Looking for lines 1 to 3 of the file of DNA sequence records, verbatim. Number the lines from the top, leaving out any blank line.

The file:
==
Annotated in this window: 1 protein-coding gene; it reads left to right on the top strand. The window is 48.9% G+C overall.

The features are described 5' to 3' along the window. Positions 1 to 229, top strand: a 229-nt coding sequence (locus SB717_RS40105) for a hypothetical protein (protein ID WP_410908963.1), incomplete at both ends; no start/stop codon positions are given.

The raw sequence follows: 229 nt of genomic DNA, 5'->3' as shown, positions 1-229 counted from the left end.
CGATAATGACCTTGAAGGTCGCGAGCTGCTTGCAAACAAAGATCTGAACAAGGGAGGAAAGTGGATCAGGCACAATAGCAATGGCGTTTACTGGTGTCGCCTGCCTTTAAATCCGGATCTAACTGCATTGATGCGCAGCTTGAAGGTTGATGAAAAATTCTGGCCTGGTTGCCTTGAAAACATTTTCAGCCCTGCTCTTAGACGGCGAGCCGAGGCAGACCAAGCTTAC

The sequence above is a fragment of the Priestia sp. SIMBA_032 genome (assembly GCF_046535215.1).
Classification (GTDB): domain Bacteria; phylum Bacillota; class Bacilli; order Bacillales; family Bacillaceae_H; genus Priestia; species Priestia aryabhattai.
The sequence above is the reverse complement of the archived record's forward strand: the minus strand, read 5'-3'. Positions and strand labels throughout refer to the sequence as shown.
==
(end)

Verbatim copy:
Annotated in this window: 1 protein-coding gene; it reads left to right on the top strand. The window is 48.9% G+C overall.

The features are described 5' to 3' along the window. Positions 1 to 229, top strand: a 229-nt coding sequence (locus SB717_RS40105) for a hypothetical protein (protein ID WP_410908963.1), incomplete at both ends; no start/stop codon positions are given.

The raw sequence follows: 229 nt of genomic DNA, 5'->3' as shown, positions 1-229 counted from the left end.